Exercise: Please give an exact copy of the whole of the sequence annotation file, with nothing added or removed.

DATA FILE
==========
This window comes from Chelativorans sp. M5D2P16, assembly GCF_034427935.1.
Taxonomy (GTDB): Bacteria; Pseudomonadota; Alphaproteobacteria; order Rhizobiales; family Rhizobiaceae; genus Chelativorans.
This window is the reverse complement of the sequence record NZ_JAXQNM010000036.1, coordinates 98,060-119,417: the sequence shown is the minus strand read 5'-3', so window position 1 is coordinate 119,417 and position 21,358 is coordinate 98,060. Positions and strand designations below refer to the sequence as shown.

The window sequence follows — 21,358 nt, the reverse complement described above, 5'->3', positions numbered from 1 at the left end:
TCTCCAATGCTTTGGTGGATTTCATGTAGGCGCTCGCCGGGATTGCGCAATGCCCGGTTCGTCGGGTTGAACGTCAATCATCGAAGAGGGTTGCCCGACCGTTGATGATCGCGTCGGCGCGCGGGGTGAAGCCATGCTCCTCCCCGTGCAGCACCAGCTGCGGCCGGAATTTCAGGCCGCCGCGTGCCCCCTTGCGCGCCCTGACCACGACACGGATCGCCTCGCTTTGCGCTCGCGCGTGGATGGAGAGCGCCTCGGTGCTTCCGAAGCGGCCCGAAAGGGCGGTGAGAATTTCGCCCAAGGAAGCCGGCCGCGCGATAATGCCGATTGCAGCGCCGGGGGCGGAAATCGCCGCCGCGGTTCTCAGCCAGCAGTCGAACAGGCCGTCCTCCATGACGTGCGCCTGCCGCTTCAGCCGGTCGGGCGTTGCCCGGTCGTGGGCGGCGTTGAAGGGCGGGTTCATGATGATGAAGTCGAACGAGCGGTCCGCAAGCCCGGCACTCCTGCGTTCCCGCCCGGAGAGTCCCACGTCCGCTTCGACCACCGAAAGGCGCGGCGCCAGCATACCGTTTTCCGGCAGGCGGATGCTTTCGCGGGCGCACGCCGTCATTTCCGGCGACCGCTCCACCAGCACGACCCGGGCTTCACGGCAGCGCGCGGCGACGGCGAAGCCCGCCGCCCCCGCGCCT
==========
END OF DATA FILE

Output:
This window comes from Chelativorans sp. M5D2P16, assembly GCF_034427935.1.
Taxonomy (GTDB): Bacteria; Pseudomonadota; Alphaproteobacteria; order Rhizobiales; family Rhizobiaceae; genus Chelativorans.
This window is the reverse complement of the sequence record NZ_JAXQNM010000036.1, coordinates 98,060-119,417: the sequence shown is the minus strand read 5'-3', so window position 1 is coordinate 119,417 and position 21,358 is coordinate 98,060. Positions and strand designations below refer to the sequence as shown.

The window sequence follows — 21,358 nt, the reverse complement described above, 5'->3', positions numbered from 1 at the left end:
TCTCCAATGCTTTGGTGGATTTCATGTAGGCGCTCGCCGGGATTGCGCAATGCCCGGTTCGTCGGGTTGAACGTCAATCATCGAAGAGGGTTGCCCGACCGTTGATGATCGCGTCGGCGCGCGGGGTGAAGCCATGCTCCTCCCCGTGCAGCACCAGCTGCGGCCGGAATTTCAGGCCGCCGCGTGCCCCCTTGCGCGCCCTGACCACGACACGGATCGCCTCGCTTTGCGCTCGCGCGTGGATGGAGAGCGCCTCGGTGCTTCCGAAGCGGCCCGAAAGGGCGGTGAGAATTTCGCCCAAGGAAGCCGGCCGCGCGATAATGCCGATTGCAGCGCCGGGGGCGGAAATCGCCGCCGCGGTTCTCAGCCAGCAGTCGAACAGGCCGTCCTCCATGACGTGCGCCTGCCGCTTCAGCCGGTCGGGCGTTGCCCGGTCGTGGGCGGCGTTGAAGGGCGGGTTCATGATGATGAAGTCGAACGAGCGGTCCGCAAGCCCGGCACTCCTGCGTTCCCGCCCGGAGAGTCCCACGTCCGCTTCGACCACCGAAAGGCGCGGCGCCAGCATACCGTTTTCCGGCAGGCGGATGCTTTCGCGGGCGCACGCCGTCATTTCCGGCGACCGCTCCACCAGCACGACCCGGGCTTCACGGCAGCGCGCGGCGACGGCGAAGCCCGCCGCCCCCGCGCCT